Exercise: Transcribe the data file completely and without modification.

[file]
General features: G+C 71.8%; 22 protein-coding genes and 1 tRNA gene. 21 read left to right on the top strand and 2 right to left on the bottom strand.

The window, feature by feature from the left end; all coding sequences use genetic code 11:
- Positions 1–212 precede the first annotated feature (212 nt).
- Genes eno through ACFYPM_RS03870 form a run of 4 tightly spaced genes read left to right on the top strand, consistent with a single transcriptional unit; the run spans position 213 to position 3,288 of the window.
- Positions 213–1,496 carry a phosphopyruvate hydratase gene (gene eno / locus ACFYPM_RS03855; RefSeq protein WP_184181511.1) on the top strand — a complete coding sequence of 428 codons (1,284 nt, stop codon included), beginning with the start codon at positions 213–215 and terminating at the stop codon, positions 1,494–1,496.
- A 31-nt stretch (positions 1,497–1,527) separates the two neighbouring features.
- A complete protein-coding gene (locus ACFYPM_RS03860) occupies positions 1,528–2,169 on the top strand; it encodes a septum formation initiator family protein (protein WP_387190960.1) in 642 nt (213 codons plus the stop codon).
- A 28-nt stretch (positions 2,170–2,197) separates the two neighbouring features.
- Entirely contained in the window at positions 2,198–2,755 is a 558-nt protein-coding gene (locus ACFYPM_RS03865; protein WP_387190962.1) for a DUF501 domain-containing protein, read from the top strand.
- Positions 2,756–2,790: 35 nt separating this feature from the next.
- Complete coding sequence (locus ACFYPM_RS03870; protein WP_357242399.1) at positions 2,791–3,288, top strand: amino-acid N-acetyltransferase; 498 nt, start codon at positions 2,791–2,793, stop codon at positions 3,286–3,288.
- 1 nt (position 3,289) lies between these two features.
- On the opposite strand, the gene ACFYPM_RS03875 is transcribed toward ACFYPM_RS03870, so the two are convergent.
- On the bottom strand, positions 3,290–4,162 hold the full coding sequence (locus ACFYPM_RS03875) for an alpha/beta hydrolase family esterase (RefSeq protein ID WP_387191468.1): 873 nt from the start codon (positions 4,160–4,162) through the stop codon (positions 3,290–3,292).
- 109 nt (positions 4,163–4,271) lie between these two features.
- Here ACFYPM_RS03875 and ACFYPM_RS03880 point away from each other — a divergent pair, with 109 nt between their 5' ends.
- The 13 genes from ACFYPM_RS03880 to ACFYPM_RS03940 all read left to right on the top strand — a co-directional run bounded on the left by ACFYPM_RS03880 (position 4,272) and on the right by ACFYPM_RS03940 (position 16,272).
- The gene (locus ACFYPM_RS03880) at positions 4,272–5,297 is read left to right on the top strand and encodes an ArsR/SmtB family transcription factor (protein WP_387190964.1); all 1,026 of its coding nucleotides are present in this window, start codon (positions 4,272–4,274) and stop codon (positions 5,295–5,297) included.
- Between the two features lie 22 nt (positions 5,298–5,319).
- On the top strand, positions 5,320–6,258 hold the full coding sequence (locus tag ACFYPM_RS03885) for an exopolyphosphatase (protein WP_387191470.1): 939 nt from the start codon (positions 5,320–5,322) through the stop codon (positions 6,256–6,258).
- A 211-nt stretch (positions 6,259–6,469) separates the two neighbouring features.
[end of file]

General features: G+C 71.8%; 22 protein-coding genes and 1 tRNA gene. 21 read left to right on the top strand and 2 right to left on the bottom strand.

The window, feature by feature from the left end; all coding sequences use genetic code 11:
- Positions 1–212 precede the first annotated feature (212 nt).
- Genes eno through ACFYPM_RS03870 form a run of 4 tightly spaced genes read left to right on the top strand, consistent with a single transcriptional unit; the run spans position 213 to position 3,288 of the window.
- Positions 213–1,496 carry a phosphopyruvate hydratase gene (gene eno / locus ACFYPM_RS03855; RefSeq protein WP_184181511.1) on the top strand — a complete coding sequence of 428 codons (1,284 nt, stop codon included), beginning with the start codon at positions 213–215 and terminating at the stop codon, positions 1,494–1,496.
- A 31-nt stretch (positions 1,497–1,527) separates the two neighbouring features.
- A complete protein-coding gene (locus ACFYPM_RS03860) occupies positions 1,528–2,169 on the top strand; it encodes a septum formation initiator family protein (protein WP_387190960.1) in 642 nt (213 codons plus the stop codon).
- A 28-nt stretch (positions 2,170–2,197) separates the two neighbouring features.
- Entirely contained in the window at positions 2,198–2,755 is a 558-nt protein-coding gene (locus ACFYPM_RS03865; protein WP_387190962.1) for a DUF501 domain-containing protein, read from the top strand.
- Positions 2,756–2,790: 35 nt separating this feature from the next.
- Complete coding sequence (locus ACFYPM_RS03870; protein WP_357242399.1) at positions 2,791–3,288, top strand: amino-acid N-acetyltransferase; 498 nt, start codon at positions 2,791–2,793, stop codon at positions 3,286–3,288.
- 1 nt (position 3,289) lies between these two features.
- On the opposite strand, the gene ACFYPM_RS03875 is transcribed toward ACFYPM_RS03870, so the two are convergent.
- On the bottom strand, positions 3,290–4,162 hold the full coding sequence (locus ACFYPM_RS03875) for an alpha/beta hydrolase family esterase (RefSeq protein ID WP_387191468.1): 873 nt from the start codon (positions 4,160–4,162) through the stop codon (positions 3,290–3,292).
- 109 nt (positions 4,163–4,271) lie between these two features.
- Here ACFYPM_RS03875 and ACFYPM_RS03880 point away from each other — a divergent pair, with 109 nt between their 5' ends.
- The 13 genes from ACFYPM_RS03880 to ACFYPM_RS03940 all read left to right on the top strand — a co-directional run bounded on the left by ACFYPM_RS03880 (position 4,272) and on the right by ACFYPM_RS03940 (position 16,272).
- The gene (locus ACFYPM_RS03880) at positions 4,272–5,297 is read left to right on the top strand and encodes an ArsR/SmtB family transcription factor (protein WP_387190964.1); all 1,026 of its coding nucleotides are present in this window, start codon (positions 4,272–4,274) and stop codon (positions 5,295–5,297) included.
- Between the two features lie 22 nt (positions 5,298–5,319).
- On the top strand, positions 5,320–6,258 hold the full coding sequence (locus tag ACFYPM_RS03885) for an exopolyphosphatase (protein WP_387191470.1): 939 nt from the start codon (positions 5,320–5,322) through the stop codon (positions 6,256–6,258).
- A 211-nt stretch (positions 6,259–6,469) separates the two neighbouring features.